It is estimated that the world consumes up to 5 trillion plastic bags each year. Most of these are of polyethylene, which takes at least 500 years to degrade. As you probably know, Latin America – home to the Amazon Basin, the Patagonian highlands, and a dense concentration of coral reefs – is incredibly rich in biodiversity. And for that reason, the continent is determined to fight the war against plastic. They are using taxes, bans, and technological innovation to restrict the production and consumption of plastic bags . The aim is to reduce plastics harmful impact on oceans and marine species. Here are some of the incredible initiatives against plastic in the region:
In August 2009, Mexico City reformed the Solid Waste Law and prohibited stores from dispensing bags free of charge.
The government in Sao Paulo approved a law prohibiting the free distribution of plastic bags in shops in 2011. Due to legal claims, it was not endorsed until 2015. According to data from the City Council of Sao Paulo, the consumption of disposable bags was reduced by up to 70% during the first year of the implementation of the law.
In 2017, Buenos Aires prohibited all supermarkets from using or selling disposable plastic shopping bag. Before the law passed, some 500 million plastic bags per year were used in the city which would end up in local waterways. A similar ban is also in force in other Argentine cities including Rosario, Pinamar, and Bariloche.
Changes at a National Level.
In 2017, Colombia applied a tax to large plastic bags. The measure has helped reduce plastic bag consumption by 35% and raise a total of about AUD$4.7 million.
Panama became the first country in Central America to ban polyethylene bags in 2018. The nation is also drawing up a national plan to combat marine litter.
In May 2018, Chile became the first South American country to approve a nationwide ban on single-use plastic bags, garnering congratulations from around the world for its efforts to beat plastic pollution ahead of World Environment Day on 5 June. The ban will come into force in one year’s time for major retailers and in two years’ time for smaller businesses.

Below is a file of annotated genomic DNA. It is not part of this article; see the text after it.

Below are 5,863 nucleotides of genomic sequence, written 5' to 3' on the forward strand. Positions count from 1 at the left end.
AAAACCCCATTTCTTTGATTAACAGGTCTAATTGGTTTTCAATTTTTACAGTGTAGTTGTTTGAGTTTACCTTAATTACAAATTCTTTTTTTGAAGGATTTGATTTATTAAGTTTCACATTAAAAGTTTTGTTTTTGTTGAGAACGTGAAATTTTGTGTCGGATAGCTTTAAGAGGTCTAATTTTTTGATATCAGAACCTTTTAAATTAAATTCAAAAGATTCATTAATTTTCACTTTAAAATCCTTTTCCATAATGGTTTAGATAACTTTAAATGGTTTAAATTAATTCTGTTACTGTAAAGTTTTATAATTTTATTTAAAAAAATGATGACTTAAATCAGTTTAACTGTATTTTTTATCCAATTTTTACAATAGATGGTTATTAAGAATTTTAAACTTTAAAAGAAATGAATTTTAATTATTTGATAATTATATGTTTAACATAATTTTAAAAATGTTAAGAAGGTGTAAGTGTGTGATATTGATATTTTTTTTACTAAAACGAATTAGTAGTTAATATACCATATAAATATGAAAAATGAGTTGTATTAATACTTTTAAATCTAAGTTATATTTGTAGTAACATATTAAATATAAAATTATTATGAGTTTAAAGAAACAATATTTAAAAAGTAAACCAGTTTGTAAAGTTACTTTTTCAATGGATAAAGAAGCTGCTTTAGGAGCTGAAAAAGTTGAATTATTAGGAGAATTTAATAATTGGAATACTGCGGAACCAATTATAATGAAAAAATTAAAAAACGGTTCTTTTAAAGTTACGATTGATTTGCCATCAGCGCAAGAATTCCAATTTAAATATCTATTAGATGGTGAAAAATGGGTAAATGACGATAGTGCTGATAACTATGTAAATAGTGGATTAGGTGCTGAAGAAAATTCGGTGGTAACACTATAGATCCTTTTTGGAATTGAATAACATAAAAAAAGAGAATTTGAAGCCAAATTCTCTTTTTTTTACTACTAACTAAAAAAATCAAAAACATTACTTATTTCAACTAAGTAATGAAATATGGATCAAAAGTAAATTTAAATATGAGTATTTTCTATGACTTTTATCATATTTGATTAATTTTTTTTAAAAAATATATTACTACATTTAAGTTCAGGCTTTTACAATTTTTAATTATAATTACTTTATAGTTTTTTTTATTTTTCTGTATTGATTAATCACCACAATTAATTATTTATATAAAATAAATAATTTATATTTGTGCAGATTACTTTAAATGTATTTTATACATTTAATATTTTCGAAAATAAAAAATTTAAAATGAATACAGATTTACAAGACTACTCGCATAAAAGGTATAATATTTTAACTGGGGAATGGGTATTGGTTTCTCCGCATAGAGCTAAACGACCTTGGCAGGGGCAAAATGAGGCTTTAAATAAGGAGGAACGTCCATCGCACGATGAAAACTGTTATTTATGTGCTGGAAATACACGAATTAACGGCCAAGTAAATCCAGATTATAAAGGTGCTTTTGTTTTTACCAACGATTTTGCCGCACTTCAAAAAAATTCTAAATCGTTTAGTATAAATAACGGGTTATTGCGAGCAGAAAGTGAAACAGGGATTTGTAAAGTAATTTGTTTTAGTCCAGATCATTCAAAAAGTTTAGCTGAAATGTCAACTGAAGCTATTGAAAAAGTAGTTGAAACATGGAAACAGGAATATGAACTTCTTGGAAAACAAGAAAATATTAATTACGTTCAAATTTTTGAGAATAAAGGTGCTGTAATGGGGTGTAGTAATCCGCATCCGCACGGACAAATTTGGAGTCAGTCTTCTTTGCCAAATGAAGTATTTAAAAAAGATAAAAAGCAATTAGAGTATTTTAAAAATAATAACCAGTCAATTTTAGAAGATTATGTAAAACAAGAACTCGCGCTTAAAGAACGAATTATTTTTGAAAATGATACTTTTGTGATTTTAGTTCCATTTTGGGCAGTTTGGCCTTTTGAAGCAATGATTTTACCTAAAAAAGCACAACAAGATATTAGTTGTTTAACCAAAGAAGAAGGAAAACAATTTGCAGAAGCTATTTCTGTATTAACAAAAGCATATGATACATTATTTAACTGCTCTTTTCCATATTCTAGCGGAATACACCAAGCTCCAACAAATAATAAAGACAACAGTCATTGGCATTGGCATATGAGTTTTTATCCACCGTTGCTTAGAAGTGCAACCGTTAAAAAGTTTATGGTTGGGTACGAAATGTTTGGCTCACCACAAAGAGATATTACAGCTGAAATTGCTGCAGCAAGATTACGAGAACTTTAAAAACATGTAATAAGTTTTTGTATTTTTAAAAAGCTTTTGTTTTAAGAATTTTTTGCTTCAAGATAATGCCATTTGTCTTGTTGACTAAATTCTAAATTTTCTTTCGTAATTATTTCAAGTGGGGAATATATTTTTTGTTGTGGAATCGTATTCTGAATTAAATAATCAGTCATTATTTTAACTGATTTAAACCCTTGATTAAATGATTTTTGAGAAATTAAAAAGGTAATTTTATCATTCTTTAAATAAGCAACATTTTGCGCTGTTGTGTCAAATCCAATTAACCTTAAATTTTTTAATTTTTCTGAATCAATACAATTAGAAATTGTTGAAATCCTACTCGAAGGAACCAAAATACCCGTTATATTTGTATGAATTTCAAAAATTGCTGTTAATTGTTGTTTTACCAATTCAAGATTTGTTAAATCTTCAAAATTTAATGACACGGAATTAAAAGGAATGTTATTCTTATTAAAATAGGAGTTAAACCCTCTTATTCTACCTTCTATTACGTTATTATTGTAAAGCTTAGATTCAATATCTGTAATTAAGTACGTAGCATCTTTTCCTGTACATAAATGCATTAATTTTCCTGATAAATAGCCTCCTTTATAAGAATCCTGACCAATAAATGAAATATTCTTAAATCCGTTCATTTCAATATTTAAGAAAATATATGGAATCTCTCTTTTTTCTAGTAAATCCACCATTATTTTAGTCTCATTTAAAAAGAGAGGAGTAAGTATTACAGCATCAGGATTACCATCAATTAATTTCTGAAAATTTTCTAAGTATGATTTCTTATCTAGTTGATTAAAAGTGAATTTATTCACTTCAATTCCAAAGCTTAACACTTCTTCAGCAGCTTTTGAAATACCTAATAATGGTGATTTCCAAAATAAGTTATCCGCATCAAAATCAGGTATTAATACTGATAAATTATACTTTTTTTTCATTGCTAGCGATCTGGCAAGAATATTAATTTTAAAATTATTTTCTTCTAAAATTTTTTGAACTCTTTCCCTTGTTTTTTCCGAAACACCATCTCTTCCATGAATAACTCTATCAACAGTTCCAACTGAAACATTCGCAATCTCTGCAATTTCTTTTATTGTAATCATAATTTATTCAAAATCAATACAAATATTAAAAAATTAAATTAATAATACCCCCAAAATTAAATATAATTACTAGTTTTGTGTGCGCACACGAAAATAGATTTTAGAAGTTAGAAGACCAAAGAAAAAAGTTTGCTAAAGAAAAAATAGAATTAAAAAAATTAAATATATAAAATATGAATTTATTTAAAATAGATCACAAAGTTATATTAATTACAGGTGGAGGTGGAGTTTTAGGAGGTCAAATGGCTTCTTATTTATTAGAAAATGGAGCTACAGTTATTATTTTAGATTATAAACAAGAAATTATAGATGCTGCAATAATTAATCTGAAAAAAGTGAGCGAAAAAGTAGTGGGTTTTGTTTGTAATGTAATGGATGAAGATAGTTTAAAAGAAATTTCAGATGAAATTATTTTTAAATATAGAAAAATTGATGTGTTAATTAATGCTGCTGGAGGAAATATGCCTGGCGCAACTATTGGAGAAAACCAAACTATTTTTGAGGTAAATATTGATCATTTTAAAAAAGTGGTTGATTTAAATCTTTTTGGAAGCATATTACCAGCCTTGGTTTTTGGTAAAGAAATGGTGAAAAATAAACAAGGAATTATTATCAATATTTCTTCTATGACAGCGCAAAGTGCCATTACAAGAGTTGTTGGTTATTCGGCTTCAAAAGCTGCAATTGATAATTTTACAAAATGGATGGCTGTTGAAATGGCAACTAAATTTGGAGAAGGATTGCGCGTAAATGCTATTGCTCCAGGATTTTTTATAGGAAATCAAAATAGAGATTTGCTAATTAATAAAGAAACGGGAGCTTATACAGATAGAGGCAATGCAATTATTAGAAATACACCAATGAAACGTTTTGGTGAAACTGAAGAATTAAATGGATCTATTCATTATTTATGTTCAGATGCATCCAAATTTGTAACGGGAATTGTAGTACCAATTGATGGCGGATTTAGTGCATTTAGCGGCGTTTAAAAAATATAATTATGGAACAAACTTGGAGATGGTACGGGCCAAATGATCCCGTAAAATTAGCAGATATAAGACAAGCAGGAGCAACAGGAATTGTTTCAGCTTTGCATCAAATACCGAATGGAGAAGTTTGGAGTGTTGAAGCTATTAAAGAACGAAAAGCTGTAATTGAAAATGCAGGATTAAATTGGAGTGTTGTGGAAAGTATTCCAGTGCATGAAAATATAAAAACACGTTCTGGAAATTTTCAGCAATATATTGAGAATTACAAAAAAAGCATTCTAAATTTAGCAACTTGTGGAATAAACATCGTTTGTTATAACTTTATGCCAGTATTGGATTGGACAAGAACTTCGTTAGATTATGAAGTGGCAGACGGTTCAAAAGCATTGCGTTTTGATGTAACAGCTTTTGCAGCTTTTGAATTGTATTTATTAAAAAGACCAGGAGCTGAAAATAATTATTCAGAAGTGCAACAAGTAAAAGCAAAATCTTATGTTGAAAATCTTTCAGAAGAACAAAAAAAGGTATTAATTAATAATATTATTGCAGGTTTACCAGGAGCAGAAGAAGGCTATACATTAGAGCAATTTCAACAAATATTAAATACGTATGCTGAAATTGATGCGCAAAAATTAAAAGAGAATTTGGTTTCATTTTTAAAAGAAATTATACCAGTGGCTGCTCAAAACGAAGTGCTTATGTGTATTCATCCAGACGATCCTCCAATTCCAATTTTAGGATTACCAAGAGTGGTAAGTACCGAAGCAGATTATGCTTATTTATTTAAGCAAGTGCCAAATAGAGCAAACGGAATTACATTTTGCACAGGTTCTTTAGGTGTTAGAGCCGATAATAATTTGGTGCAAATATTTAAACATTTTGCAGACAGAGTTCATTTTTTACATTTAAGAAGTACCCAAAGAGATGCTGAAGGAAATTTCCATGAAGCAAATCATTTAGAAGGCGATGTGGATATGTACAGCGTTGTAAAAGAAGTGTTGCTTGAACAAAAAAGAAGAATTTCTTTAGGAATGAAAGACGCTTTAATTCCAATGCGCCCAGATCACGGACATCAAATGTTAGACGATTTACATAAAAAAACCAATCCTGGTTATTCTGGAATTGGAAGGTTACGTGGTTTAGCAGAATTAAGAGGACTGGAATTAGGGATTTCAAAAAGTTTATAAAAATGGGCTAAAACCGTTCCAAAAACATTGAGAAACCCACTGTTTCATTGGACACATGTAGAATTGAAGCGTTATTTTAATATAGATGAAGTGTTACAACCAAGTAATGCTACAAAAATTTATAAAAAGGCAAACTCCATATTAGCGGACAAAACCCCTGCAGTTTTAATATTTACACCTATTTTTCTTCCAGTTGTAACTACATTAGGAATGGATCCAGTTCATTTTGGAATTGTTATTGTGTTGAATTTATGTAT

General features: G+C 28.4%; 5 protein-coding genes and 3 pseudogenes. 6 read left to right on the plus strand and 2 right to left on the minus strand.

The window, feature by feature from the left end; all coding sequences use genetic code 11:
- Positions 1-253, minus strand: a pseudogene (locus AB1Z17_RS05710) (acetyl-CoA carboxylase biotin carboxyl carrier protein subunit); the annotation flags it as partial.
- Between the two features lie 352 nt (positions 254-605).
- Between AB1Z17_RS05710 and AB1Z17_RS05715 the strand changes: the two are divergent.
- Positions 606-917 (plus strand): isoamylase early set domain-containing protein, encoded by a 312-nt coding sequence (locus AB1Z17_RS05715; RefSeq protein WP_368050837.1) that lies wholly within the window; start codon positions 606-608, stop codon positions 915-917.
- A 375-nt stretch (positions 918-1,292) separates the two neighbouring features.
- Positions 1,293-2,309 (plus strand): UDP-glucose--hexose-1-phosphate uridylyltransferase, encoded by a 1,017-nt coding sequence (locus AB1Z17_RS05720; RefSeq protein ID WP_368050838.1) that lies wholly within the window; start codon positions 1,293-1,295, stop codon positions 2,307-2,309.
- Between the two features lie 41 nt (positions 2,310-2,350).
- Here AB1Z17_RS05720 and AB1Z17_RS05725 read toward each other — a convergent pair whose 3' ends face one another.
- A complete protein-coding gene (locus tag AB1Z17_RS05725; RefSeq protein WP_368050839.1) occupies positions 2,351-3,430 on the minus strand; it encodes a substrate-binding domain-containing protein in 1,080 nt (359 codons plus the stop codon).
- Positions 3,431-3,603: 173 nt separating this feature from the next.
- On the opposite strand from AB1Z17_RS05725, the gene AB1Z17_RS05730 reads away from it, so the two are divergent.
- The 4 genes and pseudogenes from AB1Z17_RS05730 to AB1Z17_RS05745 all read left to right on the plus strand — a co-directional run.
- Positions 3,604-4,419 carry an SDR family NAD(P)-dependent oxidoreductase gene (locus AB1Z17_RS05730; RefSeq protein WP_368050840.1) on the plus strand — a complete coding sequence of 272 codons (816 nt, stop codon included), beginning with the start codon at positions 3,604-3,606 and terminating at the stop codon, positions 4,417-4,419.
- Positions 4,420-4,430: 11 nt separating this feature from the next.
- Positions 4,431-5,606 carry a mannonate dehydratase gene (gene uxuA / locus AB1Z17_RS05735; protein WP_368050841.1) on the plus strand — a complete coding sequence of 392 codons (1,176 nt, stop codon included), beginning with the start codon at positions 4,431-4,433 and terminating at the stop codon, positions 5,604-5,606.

Costa Rica adopted a national strategy to drastically reduce the use of disposable plastics by 2021. This approach has been copied by other Caribbean & Central American nations. In fact, Belize, Bahamas, and Bermuda have passed or are drafting laws to eradicate single-use plastics.
In Peru, several bills on the issue of plastic bags have been debated in Congress. The most recent, prepared by the Government, seeks to reduce the consumption of plastic by 35% during the first year of implementation.
Ecuador & the Galapagos Islands
Ecuador aims to transform the remote Galápagos Islands into a plastics-free archipelago. That means, no more plastic straws, bags or bottles will be sold or used after 21 August of this year. The following items have been prohibited in the territory of the Galapagos Province:
- Since June 21st, 2018: Plastic bags with handles. Alternatives to this product are reusable bags, paper bags, etc.
- Since July 21st, 2018: All Styrofoam utensils. Options include reusable containers, biodegradable containers, etc.
- Since August 21st, 2018: Plastic bottles. The alternative is using refillable water bottles.
- Since May 22nd, 2018: Plastic straws of any kind, shape or size. Alternatives to this product are available as merchandise and include metal and thick-paper straws. Quite naturally, doing without a straw is the best option.
Here at Contours Travel, we encourage you to travel plastic-free. For example, taking your own reusable bottle of water. We are all fighting the war against plastic and we will help you along your adventure to fight it too!
*Source: UN Environment